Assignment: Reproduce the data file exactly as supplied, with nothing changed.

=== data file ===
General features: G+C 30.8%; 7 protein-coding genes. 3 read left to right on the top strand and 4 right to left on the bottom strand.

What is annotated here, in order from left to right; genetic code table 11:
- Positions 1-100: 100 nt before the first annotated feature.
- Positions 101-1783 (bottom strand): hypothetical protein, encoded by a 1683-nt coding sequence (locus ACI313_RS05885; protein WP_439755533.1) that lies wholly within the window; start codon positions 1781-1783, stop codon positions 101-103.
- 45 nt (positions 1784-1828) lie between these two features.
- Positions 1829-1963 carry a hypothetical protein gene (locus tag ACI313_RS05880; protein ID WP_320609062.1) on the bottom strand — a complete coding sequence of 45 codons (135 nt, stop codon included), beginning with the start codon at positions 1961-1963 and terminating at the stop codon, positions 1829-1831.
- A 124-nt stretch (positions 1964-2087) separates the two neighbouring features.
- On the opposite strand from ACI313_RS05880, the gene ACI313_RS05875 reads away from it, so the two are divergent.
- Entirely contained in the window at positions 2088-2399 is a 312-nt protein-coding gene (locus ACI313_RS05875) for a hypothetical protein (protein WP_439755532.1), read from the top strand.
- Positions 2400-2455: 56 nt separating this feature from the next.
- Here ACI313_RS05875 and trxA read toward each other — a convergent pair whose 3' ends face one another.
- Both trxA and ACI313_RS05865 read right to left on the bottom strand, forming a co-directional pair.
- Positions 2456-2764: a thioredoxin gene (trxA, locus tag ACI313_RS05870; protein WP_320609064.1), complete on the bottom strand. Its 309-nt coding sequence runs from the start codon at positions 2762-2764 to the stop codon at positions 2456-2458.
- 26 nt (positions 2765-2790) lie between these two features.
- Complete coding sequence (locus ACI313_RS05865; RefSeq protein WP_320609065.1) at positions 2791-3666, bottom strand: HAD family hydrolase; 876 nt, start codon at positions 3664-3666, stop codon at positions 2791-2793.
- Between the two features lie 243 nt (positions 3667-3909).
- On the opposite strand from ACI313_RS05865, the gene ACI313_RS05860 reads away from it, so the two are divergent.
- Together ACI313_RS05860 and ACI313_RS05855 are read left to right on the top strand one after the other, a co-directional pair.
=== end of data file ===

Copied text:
General features: G+C 30.8%; 7 protein-coding genes. 3 read left to right on the top strand and 4 right to left on the bottom strand.

What is annotated here, in order from left to right; genetic code table 11:
- Positions 1-100: 100 nt before the first annotated feature.
- Positions 101-1783 (bottom strand): hypothetical protein, encoded by a 1683-nt coding sequence (locus ACI313_RS05885; protein WP_439755533.1) that lies wholly within the window; start codon positions 1781-1783, stop codon positions 101-103.
- 45 nt (positions 1784-1828) lie between these two features.
- Positions 1829-1963 carry a hypothetical protein gene (locus tag ACI313_RS05880; protein ID WP_320609062.1) on the bottom strand — a complete coding sequence of 45 codons (135 nt, stop codon included), beginning with the start codon at positions 1961-1963 and terminating at the stop codon, positions 1829-1831.
- A 124-nt stretch (positions 1964-2087) separates the two neighbouring features.
- On the opposite strand from ACI313_RS05880, the gene ACI313_RS05875 reads away from it, so the two are divergent.
- Entirely contained in the window at positions 2088-2399 is a 312-nt protein-coding gene (locus ACI313_RS05875) for a hypothetical protein (protein WP_439755532.1), read from the top strand.
- Positions 2400-2455: 56 nt separating this feature from the next.
- Here ACI313_RS05875 and trxA read toward each other — a convergent pair whose 3' ends face one another.
- Both trxA and ACI313_RS05865 read right to left on the bottom strand, forming a co-directional pair.
- Positions 2456-2764: a thioredoxin gene (trxA, locus tag ACI313_RS05870; protein WP_320609064.1), complete on the bottom strand. Its 309-nt coding sequence runs from the start codon at positions 2762-2764 to the stop codon at positions 2456-2458.
- 26 nt (positions 2765-2790) lie between these two features.
- Complete coding sequence (locus ACI313_RS05865; RefSeq protein WP_320609065.1) at positions 2791-3666, bottom strand: HAD family hydrolase; 876 nt, start codon at positions 3664-3666, stop codon at positions 2791-2793.
- Between the two features lie 243 nt (positions 3667-3909).
- On the opposite strand from ACI313_RS05865, the gene ACI313_RS05860 reads away from it, so the two are divergent.
- Together ACI313_RS05860 and ACI313_RS05855 are read left to right on the top strand one after the other, a co-directional pair.